Honestly at this point I don’t think the novel knows what it wants to be since until this point it has been a version of labyrinth with some darker elements and some very slight religious ones. Now it has huge religious theme, the labyrinth tale and a potential murder mystery all thrown together with little cohesion between them. From Bovalino’s first book I think her speciality lies in her simplicity and this is definitely too complex of a narrative for her writing style to really shine. I think if it had just been a labyrinth story or a paranormal mystery then it would have been better and I also could have done without the heavy religious elements unless there’s actually a point to it. We still aren’t even close to getting any answers to the mountains of questions I have which has me concerned since there are only 100 pages left. To round this book off nicely it will have to be an outstanding ending that blows me away to get anywhere above a 3 stars.

The ending actually helped redeem some of the book especially where the confused plot was concerned as it finally made sense by religious, fantasy and horror were all coming together but I still felt the book didn’t know what it intended to be until the end. I wish that the elements surrounding the murder mystery were brought in earlier as well as understanding the relationship between Leah and Owen as that would have helped understand Leah as a character. Overall, it was a good book with some important message but I’d still recommend The Devil Makes Three over this.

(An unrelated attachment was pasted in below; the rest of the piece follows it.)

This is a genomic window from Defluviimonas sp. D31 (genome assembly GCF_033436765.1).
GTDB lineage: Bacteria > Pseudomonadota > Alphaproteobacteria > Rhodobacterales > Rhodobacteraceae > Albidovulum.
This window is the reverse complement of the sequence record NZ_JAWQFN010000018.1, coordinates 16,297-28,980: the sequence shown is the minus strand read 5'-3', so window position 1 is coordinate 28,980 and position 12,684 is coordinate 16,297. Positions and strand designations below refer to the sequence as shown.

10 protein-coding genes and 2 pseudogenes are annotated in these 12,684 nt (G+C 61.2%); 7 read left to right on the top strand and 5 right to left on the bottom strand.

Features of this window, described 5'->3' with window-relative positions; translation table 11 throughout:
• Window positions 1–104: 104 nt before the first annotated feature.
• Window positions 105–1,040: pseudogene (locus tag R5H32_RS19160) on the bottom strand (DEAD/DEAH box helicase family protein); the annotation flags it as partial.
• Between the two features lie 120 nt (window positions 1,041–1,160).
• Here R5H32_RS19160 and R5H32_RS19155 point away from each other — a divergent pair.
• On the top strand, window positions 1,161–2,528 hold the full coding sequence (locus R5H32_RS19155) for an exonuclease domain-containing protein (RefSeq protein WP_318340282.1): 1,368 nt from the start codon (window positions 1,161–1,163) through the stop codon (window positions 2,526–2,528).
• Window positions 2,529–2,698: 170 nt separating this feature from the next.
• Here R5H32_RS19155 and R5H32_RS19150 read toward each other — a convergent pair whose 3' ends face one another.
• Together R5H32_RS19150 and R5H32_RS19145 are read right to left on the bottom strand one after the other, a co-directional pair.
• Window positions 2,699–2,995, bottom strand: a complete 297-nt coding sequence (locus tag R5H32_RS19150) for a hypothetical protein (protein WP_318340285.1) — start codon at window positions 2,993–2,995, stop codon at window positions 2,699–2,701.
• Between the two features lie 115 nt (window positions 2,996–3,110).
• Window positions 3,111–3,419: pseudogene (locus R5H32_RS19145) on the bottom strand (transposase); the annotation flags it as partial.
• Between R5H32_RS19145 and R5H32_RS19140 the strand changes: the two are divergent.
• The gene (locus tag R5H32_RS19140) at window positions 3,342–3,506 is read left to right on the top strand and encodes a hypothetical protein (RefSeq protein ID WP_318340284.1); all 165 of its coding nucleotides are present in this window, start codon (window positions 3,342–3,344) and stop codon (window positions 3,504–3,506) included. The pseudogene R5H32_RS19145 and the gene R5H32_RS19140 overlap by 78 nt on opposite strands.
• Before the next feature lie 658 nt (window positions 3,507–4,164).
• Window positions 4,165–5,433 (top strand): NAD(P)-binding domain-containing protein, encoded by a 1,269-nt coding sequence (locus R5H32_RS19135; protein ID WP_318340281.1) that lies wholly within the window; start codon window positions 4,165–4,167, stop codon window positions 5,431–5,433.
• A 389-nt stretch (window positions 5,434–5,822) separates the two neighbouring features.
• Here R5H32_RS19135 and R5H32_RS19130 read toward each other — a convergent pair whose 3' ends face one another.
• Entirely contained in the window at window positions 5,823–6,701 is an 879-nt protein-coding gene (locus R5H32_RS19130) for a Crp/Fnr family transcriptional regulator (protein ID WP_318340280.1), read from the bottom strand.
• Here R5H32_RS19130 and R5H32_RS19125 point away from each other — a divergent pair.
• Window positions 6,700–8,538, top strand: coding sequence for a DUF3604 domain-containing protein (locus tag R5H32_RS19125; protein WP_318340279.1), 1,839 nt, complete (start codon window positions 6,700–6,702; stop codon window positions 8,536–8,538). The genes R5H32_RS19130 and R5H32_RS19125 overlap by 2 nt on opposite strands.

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Haunting, atmospheric, and beautifully written, MY THROAT AN OPEN GRAVE is a fantastic tale that blends folk horror, romance, spooky forests, and cult vibes, all of which I adore. I loved the small town Pennsylvania setting and the belief that if girls don’t adhere to the town’s strict standards, they’ll be taken by the Lord of the Woods. ⁣

The religious aspect was wonderfully written and I loved the toxicity and the cult-like feel it gave me. This particular sect of religion is dripping with misogyny, with the female population being held to a much higher standard than the male population. This is a tale spooks and thrills, but there’s also a lot of life lessons hidden in the tale. ⁣

Leah was such a wonderfully relatable character, and I loved how much she grows from beginning to end. I adored her journey, both literally and figuratively — she’s on a quest to find her brother, and she manages to find herself along the way. This is very much a dark tale, but the addition of romance between Leah and a certain someone really helped to brighten things up just a little. I’m on a recent hot streak with 5 star reads, and I’m thrilled to add this one to that streak. Definitely pick this one up if you’re a fan of:⁣

⁣⁣⁣➽ Gothic, atmospheric reads⁣
⁣⁣⁣➽ Folklore and folk horror⁣
⁣⁣⁣➽ Cottagecore vibes ⁣
⁣⁣⁣➽ Spooky woods⁣
⁣⁣⁣➽ Eerie small towns⁣
⁣⁣⁣➽ Cult-like religion ⁣
⁣⁣⁣➽ Coming of age tales